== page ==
"Jack, they have put up a fresh 'Nostalgo' poster on the hoardingopposite," Claire said. "I wish they hadn't. That face frightens me.It reminds me of somebody."
"So it does me," Jack replied, with sudden boldness. "It reminds me ofyour guardian."
Claire smiled at the suggestion. The guardian was a large, florid man,well-groomed and exquisitely clean. And yet as Jack spoke the yellowface opposite seemed to change, and in some way the illusion wascomplete. It was only for an instant, and then the starting eyes andthe queer smile that London knew so well were back again.
"You make me shudder," Claire said in a half-frightened way. "I shouldnever have thought of that. But as you spoke the face seemed tochange. I could see my guardian dimly behind it. Jack, am I suddenlygrowing nervous or fanciful? The thing is absurd."
"Not a bit of it," Jack said stoutly. "The likeness is there. It maybe a weird caricature, but I can see it quite plainly. Don't yourecall how Anstruther breaks out into yellow patches when he isexcited or angry? I tell you I hate that man. I may be nonsensical,but----"
Jack paced up and down the room as if lost in thought. The light wasshining on the face on the hoarding--it seemed to look at him withSpencer Anstruther's eyes.
"There is something wrong in this house," he said. "I feel it. You maylaugh at me, you may say that I am talking nonsense, but there it is.The strange people who come here----"
"Sent by the police mainly. Don't forget that my guardian is one ofthe greatest criminologists of our time. There is no man in London whocan trace the motive of a crime quicker than Mr. Anstruther. There wasthat marvelous case of those missing children, for instance----"
"Oh, I know," Jack said, with some suggestion of impatience in hisvoice. "And yet, if you don't mind, we will say nothing of ourengagement at present."
Claire contested the point no longer. After all she was very happy asthings stood. She had plenty of chances of meeting her lover, and Mr.Anstruther seemed to be altogether too wrapped up in his scientificstudies to notice what was going on under his very eyes. He came intothe room at the same moment humming a fragment of some popular opera.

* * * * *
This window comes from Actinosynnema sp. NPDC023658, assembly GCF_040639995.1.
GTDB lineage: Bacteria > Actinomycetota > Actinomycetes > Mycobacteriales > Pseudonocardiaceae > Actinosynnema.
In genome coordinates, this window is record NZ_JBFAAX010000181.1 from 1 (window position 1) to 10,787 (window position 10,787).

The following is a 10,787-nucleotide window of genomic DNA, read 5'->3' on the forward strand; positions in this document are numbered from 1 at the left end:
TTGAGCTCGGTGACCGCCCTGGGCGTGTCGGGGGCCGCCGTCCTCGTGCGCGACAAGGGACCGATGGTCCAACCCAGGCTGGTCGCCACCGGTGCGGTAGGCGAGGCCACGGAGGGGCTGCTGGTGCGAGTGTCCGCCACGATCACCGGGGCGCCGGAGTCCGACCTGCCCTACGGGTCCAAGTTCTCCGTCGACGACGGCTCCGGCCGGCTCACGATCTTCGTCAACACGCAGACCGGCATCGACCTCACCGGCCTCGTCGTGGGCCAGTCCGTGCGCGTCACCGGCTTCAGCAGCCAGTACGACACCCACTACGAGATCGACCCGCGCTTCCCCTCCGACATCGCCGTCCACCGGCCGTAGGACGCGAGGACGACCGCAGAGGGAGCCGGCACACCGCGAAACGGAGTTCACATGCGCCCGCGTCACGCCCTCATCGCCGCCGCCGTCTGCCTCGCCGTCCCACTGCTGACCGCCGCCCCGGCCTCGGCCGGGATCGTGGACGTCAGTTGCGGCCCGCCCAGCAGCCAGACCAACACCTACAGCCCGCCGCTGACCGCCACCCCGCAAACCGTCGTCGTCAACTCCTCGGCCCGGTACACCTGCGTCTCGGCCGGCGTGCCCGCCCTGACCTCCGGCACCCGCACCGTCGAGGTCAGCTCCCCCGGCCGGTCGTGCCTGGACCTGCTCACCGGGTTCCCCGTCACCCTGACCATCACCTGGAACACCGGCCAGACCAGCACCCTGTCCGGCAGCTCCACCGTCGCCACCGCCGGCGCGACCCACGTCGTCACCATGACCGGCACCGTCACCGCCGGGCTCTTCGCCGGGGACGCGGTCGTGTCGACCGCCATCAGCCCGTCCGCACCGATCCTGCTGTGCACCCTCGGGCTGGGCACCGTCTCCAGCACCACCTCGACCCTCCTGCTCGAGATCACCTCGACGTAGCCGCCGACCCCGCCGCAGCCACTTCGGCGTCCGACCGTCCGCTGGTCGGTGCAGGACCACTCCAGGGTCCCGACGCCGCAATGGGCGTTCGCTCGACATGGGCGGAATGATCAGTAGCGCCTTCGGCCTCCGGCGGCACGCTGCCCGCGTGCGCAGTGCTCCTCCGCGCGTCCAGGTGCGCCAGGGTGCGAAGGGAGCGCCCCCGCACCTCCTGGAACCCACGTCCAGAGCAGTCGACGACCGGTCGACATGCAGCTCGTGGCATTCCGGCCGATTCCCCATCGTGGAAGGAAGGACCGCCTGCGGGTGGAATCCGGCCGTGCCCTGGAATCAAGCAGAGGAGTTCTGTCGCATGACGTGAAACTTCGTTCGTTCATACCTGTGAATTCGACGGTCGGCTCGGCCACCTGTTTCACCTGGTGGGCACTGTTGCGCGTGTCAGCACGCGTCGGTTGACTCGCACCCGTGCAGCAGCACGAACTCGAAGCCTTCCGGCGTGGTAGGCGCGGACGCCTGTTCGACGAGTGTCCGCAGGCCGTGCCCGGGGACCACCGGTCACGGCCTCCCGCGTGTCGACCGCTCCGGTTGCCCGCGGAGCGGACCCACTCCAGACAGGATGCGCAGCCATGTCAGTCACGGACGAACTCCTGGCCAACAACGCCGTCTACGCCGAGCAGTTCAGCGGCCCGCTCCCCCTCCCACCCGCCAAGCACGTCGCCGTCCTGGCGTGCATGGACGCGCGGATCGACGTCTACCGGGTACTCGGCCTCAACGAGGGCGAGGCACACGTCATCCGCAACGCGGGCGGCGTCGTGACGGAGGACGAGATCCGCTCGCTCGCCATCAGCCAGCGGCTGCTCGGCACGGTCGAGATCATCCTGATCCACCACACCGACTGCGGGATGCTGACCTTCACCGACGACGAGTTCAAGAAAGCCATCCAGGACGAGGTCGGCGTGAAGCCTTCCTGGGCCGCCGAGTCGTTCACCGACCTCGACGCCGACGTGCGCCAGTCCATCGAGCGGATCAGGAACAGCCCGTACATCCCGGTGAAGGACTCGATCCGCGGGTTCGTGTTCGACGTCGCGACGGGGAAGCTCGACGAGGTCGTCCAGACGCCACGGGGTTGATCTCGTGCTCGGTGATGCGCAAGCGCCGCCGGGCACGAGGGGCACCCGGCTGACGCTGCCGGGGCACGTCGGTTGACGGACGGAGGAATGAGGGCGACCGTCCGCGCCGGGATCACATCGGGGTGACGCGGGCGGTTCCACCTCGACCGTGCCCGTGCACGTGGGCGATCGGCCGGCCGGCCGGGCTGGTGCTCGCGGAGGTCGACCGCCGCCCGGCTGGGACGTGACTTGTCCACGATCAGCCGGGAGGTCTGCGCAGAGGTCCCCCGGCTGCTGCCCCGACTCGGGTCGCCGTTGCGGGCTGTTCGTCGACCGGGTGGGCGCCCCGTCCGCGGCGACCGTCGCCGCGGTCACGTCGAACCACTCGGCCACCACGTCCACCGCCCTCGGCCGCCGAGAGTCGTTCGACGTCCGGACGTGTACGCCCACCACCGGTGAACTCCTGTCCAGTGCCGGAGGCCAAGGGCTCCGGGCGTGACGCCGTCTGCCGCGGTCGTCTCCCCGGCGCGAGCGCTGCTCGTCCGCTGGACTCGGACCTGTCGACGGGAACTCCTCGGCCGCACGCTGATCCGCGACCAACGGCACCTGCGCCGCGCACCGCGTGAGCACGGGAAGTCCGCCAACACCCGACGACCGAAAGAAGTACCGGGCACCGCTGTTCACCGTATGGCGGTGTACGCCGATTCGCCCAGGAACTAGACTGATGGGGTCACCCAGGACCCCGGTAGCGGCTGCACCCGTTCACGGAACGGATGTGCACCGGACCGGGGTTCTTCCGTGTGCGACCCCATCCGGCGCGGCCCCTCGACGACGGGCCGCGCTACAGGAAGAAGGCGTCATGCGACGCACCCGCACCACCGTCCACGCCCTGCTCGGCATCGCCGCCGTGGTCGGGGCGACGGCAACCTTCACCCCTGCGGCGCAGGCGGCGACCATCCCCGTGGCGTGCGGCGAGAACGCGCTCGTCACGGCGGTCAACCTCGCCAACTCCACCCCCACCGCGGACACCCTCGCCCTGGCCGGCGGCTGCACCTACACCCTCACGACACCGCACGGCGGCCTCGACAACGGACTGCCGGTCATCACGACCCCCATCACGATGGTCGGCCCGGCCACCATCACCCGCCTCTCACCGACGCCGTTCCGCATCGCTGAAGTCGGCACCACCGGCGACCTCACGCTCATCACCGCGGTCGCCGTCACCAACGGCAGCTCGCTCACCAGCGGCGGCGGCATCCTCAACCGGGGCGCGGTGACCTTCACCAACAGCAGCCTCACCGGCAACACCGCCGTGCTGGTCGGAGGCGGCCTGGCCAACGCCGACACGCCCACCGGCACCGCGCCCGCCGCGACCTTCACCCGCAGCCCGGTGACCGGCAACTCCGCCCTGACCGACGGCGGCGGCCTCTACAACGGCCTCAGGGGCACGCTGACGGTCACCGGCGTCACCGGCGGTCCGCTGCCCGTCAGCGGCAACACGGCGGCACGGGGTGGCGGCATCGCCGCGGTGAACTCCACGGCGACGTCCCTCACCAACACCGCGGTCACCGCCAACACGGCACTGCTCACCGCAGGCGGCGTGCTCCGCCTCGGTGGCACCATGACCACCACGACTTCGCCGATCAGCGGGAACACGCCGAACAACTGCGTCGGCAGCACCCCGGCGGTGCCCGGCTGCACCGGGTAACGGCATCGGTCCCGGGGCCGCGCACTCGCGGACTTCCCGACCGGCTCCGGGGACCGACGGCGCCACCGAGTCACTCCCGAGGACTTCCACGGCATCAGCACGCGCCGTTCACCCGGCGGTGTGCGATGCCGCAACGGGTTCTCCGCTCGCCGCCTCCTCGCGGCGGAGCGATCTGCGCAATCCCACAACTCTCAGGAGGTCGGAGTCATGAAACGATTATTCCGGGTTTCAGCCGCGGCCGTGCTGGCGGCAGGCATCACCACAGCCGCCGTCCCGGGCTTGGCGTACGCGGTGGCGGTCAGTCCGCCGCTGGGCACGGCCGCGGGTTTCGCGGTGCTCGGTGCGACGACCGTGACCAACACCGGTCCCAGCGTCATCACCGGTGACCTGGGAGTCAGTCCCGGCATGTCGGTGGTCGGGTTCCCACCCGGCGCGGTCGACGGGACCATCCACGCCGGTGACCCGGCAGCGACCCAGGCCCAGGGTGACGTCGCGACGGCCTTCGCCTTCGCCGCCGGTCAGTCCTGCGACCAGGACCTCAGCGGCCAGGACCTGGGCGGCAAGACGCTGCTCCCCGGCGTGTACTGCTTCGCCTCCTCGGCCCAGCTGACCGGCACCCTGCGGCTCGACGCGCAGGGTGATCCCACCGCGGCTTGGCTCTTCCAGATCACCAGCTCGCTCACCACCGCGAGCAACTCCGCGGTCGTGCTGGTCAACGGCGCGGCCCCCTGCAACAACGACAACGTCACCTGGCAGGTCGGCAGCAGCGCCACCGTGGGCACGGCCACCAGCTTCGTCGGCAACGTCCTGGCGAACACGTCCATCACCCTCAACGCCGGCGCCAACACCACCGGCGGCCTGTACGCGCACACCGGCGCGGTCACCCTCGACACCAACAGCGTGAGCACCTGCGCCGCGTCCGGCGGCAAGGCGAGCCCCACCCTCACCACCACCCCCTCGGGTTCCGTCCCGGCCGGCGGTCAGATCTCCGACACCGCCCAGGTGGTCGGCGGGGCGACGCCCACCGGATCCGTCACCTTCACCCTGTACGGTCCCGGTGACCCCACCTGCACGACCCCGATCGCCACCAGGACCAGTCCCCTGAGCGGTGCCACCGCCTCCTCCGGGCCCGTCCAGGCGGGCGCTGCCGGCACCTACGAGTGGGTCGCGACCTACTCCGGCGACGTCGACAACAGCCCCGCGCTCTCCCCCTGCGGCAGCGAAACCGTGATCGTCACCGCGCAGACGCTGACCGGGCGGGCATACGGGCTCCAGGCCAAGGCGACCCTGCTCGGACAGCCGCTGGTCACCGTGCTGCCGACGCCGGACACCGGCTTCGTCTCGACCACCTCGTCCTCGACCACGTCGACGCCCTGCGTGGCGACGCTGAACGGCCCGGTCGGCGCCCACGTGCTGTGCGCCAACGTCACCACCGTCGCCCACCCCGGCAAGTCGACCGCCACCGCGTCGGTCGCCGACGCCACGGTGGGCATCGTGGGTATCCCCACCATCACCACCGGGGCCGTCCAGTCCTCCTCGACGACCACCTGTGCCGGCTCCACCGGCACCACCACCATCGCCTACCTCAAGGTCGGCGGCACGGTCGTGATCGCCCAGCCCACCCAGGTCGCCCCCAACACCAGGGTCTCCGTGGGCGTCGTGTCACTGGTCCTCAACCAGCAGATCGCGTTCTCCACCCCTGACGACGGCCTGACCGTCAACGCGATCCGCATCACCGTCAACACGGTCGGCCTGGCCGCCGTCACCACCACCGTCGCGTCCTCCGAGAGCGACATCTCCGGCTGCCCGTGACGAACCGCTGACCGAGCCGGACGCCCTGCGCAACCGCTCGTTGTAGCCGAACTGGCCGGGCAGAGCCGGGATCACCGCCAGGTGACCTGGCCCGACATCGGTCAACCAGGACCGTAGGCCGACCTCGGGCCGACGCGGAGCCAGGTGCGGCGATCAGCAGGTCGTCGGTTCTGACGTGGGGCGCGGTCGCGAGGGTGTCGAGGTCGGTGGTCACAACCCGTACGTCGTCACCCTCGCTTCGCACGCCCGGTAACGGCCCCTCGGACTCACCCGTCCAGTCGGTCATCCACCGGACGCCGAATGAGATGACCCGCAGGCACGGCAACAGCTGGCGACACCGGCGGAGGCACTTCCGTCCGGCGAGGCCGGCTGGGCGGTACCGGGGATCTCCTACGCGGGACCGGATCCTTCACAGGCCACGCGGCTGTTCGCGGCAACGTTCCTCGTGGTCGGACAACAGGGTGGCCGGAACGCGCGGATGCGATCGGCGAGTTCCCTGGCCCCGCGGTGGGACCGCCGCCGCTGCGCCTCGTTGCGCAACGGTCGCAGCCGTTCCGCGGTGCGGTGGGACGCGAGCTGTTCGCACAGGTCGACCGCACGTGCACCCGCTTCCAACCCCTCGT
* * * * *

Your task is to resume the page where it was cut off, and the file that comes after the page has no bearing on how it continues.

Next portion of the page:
There was nothing whatever about the man to justify Jack Masefield'sopinions. Spencer Anstruther was calculated to attract attentionanywhere. The man was tall and well set up, he had a fine commandingface softened by a tolerant and benign expression. People looked afterhim as he walked down the street and wondered which popular statesmanhe was. In society Anstruther was decidedly welcome, amongst men oflearning he was a familiar figure. His scientific knowledge was great,certain publications of his were regarded in the light of text-books.Altogether he was a man to cultivate.
"I am afraid that I am late, young people," he said in a smooth,polished voice. "I hope you have been able to amuse yourselvestogether in my absence. You look moody, Jack. Don't those briefs comein as freely as you would like? Or have you been quarreling?"
"No, sir," Jack replied. "We never quarrel; we are too good friendsfor that. We have not the excuse in that way that lovers are supposedto possess."
"We have been studying that awful poster," Claire said. "I wishsomebody would take it away. Jack is always seeing some likeness init. He says that you----"
The girl paused in some confusion. Anstruther smiled as he put up hisglasses.
"It is a complex face," he said. "Whose features does it remind you ofjust now, Jack?"
"Yours," Jack said boldly. He flashed the word out suddenly. Half tohimself he wondered why he always felt a wild desire to quarrel withthis man. "I hope you won't be offended, sir, but I can see agrotesque likeness to you in the famous repellent Nostalgo."
Claire looked up in some alarm. She was wondering how her guardianwould take it. The log fire in the grate shot up suddenly andilluminated Anstruther's face. Perhaps it was the quick flare thatplayed a trick on Claire's fancy, for it seemed to her that suddenlyAnstruther's face was convulsed with rage. The benign pink expressionhad gone, the features were dark with passion, the fine speaking eyesgrew black with malignant hatred. Claire could see the hands of theman clenched so hard that the knuckles stood out white as chalk. Andthere with it all was the likeness to Nostalgo that Jack had so boldlyalluded to. The fire dropped and spurted again, and when it rose forthe second time the face of Spencer Anstruther was smooth and smiling.
Claire passed her handkerchief across her eyes to concentrate thepicture of fiendish passion that she had seen. Was it possible thatimagination had played some trick on her? And yet the picture was asvivid as a landscape picked out and fixed upon the retina by a flashof lightning on a dark night. The girl turned away and hid her whiteface.
"I should like to meet the artist who drew that face," Anstruthersaid, with a smile. "One thing I am quite certain of--it is not thework of an Englishman. Well, it has found London something to talkabout, and the advertisement is a very clever one. I dare say beforelong we shall discover that it is exploited in the interest ofsomebody's soap."
"I am inclined to favor the view that Nostalgo is something novel inthe way of a thought-reader or a spiritualist," Jack said. "It seemsto me----"
The dining-room door was thrown open by